Review – Hellboy: Web of Wyrd

Up until now, if you were a die-hard Hellboy fan and you wanted to play a game based on Mike Mignola’s comic books, you had two options: an utterly atrocious disgrace released for the PS1 in 2003 (one with an 11% aggregate score on Gamerankings) or Hellboy: The Science of Evil, an underwhelming piece of shovelware based on the Del Toro movie, which at least had Ron Perlman reprising his role. Hellboy: Web of Wyrd, as a result, is the best Hellboy game of all time, almost by default. I had a good time with it, but that doesn’t mean it isn’t a flawed game.

Hellboy: Web of Wyrd cel-shaded graphics

An achievement in cel-shading.

Hellboy: Web of Wyrd is, in essence, a beat ’em up/roguelike hybrid. Set in a third person, over-the-shoulder perspective (not unlike Clash: Artifacts of Chaos, in fact), your objective is to explore randomly-generated levels in an alternate dimension known as “the Wyrd”. There you’ll defeat enemies, acquire power-ups, and then reach the boss at the end of each section of said dimension. For the most part, your combat skills are limited to your melee capabilities, as well as your insane durability, but you can also wield (and upgrade) guns and throw destroyed pieces of the environment at enemies in order to stun them.

Hellboy: Web of Wyrd combat

The combat is not complex or deep, but it feels great regardless.

It is, by and large, a surprisingly easy game. It doesn’t control incredibly well, as Hellboy himself moves as slowly as a truck stuck in the mud, but he is also incredibly tough to beat. You start off with a lot of health, and most enemies are either too frail, too slow, or too predictable. I actually waltzed through a good chunk of the game with surprising amount of ease, barely worrying about my health or the upgrades to be acquired during a run; I’d always have either enough health, or be close enough to a health replenishing, or take enough hits to fill up a rage meter. Said rage meter would then allow me to either kill all enemies in my vicinity, or remove half of a boss’s entire health bar, rendering risky situations trivial.

Hellboy: Web of Wyrd gun

Believe it or not, an in-game still. Could have fooled me for a comic book panel.

I haven’t found any game breaking glitches during my runs, even though other reviewers have pointed that out. On PlayStation 5, the game ran well enough, with short loading times. Most of the issues I’ve faced were probably design-wise, namely the poor camera controls and character movement. In fact, the only thing I could point out as a glitch per se was the absence of sound effects coming from enemies.

Yes, sadly, Hellboy: Web of Wyrd is a bit shallow, but that doesn’t make it entirely bad. If there is one thing that basically carries the game on its back at a ludicrous degree, that thing is its presentation. Visually-speaking, this is one of the most impressive usages of cel-shading ever seen in a video game, with the same color palette used in the comics, as well as the harsh usage of contrasts. The only very slight issue I found with the visuals was the repetitiveness of the environments, a consequence of it being a roguelite. It is a cliché to say this, but Hellboy: Web of Wyrd is indeed a playable comic book, complete with character animations being rendered with few frames. The game itself runs at 60fps, though, don’t worry.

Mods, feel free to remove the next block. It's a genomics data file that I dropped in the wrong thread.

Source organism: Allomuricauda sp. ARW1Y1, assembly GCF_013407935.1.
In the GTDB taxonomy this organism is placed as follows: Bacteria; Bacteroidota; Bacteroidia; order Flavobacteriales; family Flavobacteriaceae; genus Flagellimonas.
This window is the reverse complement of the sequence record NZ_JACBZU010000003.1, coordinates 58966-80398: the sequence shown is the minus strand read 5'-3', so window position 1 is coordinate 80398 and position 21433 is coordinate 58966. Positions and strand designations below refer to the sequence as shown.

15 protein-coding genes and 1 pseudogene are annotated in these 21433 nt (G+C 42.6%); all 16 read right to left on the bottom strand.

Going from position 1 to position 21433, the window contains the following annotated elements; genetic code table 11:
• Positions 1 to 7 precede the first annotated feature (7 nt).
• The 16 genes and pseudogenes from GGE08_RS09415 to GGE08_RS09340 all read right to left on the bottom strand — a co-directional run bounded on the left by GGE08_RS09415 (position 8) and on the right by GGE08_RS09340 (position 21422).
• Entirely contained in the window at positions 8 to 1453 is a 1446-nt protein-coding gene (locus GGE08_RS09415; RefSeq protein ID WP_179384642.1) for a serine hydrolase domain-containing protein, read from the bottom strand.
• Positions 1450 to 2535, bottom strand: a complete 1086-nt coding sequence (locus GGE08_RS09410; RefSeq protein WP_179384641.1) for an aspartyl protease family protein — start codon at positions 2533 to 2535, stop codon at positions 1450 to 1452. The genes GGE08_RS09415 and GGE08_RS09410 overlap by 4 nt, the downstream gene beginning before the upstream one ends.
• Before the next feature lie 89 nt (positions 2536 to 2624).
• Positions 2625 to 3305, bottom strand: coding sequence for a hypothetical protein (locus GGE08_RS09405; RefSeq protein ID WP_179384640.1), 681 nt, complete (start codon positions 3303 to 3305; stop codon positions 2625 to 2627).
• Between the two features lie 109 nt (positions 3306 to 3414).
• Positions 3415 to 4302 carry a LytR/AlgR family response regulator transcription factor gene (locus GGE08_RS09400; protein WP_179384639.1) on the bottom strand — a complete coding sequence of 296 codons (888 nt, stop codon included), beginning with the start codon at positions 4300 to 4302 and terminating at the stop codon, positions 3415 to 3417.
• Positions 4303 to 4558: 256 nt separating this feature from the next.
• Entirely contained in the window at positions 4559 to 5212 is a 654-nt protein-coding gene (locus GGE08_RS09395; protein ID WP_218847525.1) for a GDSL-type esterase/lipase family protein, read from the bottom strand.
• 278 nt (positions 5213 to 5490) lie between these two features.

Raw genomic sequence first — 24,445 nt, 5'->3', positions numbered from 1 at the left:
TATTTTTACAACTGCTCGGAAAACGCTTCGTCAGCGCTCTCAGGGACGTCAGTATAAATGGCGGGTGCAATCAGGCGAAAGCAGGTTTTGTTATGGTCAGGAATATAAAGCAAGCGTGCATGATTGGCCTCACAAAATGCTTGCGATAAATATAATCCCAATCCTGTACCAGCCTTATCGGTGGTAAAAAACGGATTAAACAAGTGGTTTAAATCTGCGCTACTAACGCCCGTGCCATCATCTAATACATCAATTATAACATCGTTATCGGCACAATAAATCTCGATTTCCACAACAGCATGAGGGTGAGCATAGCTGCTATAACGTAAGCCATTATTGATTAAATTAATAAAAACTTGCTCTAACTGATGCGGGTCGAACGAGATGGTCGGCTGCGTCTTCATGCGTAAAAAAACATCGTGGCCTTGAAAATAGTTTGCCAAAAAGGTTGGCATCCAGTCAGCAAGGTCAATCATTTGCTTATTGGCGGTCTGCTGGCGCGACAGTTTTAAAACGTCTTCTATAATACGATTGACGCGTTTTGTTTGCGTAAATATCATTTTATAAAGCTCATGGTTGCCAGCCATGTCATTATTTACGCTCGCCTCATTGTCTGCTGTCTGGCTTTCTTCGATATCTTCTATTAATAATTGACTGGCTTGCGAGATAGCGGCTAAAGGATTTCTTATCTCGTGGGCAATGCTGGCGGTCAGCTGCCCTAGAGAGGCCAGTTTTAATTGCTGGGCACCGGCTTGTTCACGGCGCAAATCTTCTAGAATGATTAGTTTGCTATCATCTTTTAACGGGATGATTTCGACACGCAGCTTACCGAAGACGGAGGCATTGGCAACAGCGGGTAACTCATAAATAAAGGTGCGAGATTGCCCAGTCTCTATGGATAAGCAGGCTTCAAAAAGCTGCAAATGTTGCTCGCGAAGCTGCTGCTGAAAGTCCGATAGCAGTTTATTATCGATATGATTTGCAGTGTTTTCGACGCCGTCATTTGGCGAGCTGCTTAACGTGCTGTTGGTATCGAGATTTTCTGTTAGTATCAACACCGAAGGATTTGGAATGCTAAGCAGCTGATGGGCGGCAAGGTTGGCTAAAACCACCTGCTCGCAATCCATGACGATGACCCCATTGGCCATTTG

Hellboy: Web of Wyrd bosses

Boss battles were not exactly hard.

Another important aspect about the game is the fact Hellboy himself is actually voiced by the late Lance Reddick, in what’s, sadly, his last ever role in a video game, after gracing us with roles in games like Destiny and Horizon Zero Dawn. Does he do a good job as Hellboy? Well, yes, though there aren’t that many occasions in which he’s given more than a handful of lines at a time, such is the nature of a roguelite.

The fact this is the last game to ever feature Lance Reddick is a bummer, but I’d say his last gaming role is still a good one. Furthermore, with the exception of the aforementioned sound effect issues, the rest of the sound department is pretty good. The soundtrack alternates between somber ambient music during exploratory sections and some sick metal riffs whenever you’re fighting against enemies.

Hellboy: Web of Wyrd Lance Reddick

The late Lance Reddick does a decent enough job voicing Hellboy.

It might be a clear example of a game that’s more style than substance, but despite its many issues, I still had fun with Hellboy: Web of Wyrd, mostly out of intentional design decisions, but also the fact it was so damn easy at times, it almost felt like a power fantasy. By no means would I decide to recommend it over other combat-oriented roguelites like Hades or Dandy Ace, but if you’re into a borderline entry-level take on the genre with not many stakes, or if you’re a fan of Mike Mignola’s magnum opus, this one is a no-brainer. 


Graphics: 9.5

Environments can be a bit repetitive, but Hellboy: Web of Wyrd features some of the best cel-shading I have ever seen in a video game.

Gameplay: 6.5

The feeling of delivering a super heavy punch at an enemy is absolutely delightful, but the game is filled with a barrage of small gameplay issues that bring it down several notches.

Sound: 8.0

It features one of Lance Reddick’s last roles. He does a good job, even though there isn’t a lot of him in the game as a whole. The soundtrack is pretty good, but the sound effects are largely mediocre.

Fun Factor: 7.0

Visually-speaking, it’s a magnificent achievement. As a roguelite, it’s fun and all, but also very easy, and very repetitive.

Final Verdict: 7.5

Hellboy: Web of Wyrd is available now on PS4, PS5, Xbox One, Xbox Series X|S, PC, and Nintendo Switch.

Reviewed on PS5.

A copy of Hellboy: Web of Wyrd was provided by the publisher.